The other way to get cars out of the core, of course, is to move all those government buildings out to the fringes.

  26. The first street paved in Ottawa was Sparks Street around 1900. There were no motor vehicles in Ottawa at the time. Streets were paved for cyclists.

    The “Ottawa’s climate” stuff is bullshit. Two of the last five winters barely had any snow for most of the winter. If you’re afraid of riding a bike, or of driving a car on the same roads as bikes, maybe you should be the one evaluating your transportation choices.

    – RG>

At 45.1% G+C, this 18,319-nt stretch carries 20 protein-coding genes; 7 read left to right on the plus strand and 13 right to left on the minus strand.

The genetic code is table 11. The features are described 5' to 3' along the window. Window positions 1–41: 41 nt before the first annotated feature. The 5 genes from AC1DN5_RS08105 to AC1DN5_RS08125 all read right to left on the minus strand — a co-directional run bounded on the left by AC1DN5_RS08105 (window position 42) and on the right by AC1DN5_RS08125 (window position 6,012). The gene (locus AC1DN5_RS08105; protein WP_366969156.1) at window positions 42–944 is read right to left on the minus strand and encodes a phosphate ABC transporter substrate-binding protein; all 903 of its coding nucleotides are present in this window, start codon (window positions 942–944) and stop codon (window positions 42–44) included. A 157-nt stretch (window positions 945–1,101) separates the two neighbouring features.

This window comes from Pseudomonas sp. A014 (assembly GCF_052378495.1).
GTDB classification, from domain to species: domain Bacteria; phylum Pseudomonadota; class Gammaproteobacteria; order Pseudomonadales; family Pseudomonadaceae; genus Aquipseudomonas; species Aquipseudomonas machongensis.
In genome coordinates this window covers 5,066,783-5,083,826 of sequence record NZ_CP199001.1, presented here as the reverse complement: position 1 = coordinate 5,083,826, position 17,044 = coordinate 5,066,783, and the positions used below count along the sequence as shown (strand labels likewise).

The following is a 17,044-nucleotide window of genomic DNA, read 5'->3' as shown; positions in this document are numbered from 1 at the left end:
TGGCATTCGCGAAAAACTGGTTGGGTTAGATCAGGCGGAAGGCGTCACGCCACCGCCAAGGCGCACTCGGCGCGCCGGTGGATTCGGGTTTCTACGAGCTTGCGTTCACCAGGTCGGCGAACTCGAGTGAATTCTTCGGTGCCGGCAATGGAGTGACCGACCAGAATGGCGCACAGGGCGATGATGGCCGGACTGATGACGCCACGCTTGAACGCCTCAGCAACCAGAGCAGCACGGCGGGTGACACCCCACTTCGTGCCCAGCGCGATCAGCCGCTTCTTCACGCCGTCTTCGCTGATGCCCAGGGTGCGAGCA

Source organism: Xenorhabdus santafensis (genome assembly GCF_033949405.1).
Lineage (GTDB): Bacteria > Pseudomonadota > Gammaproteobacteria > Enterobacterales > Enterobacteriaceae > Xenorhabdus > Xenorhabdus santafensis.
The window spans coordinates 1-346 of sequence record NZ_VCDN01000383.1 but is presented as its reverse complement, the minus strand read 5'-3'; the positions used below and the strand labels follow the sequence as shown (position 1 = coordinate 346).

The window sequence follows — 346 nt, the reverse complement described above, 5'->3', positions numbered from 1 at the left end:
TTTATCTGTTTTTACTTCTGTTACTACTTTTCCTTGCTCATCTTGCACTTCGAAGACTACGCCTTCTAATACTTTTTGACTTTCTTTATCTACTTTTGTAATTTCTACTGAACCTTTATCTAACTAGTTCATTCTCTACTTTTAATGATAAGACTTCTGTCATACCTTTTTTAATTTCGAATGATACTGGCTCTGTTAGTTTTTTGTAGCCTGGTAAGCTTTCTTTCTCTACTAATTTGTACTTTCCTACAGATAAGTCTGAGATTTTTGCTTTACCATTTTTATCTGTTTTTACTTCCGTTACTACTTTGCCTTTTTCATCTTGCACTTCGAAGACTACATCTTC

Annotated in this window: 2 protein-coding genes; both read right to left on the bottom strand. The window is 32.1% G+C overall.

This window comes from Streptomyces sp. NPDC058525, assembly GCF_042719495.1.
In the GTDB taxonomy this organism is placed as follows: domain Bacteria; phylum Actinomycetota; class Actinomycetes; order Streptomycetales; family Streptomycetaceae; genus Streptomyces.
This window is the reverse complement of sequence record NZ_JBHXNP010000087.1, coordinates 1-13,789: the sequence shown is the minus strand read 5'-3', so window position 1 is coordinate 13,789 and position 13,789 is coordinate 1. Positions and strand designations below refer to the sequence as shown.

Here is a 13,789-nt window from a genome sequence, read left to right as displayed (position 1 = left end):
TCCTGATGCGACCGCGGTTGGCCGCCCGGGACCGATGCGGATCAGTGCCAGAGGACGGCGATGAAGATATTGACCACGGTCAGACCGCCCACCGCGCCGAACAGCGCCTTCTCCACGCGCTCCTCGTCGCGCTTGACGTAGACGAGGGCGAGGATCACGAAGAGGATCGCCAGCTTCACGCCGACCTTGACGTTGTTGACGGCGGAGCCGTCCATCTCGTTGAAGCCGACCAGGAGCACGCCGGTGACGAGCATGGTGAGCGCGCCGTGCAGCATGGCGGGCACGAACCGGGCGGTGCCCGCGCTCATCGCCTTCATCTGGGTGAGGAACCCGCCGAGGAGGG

27. Grouchy & Squid – I don’t know why it always has to be an “us against them” scenario. We have public transit, automobiles, bicycles, motorcycles and pedestrians who all need to get around downtown. Good urban planners will design a downtown core that can safely and efficiently move people around the downtown core accommodating all those modes of transportation. The best urban centres find ways to restrict automobile traffic and encourage other modes of transportation. Because, a thriving downtown is not a thoroughfare. The idea is to have people moving around the city, in and out of the shops and businesses — not driving through the core to get somewhere else. Of course a good public transportation system is the key., but no one seems willing to tackle that so the half-hearted suggestion of segregated cycling lanes is the panacea. that I guess they hope will keep the disgruntled happily arguing about for the next 10 years.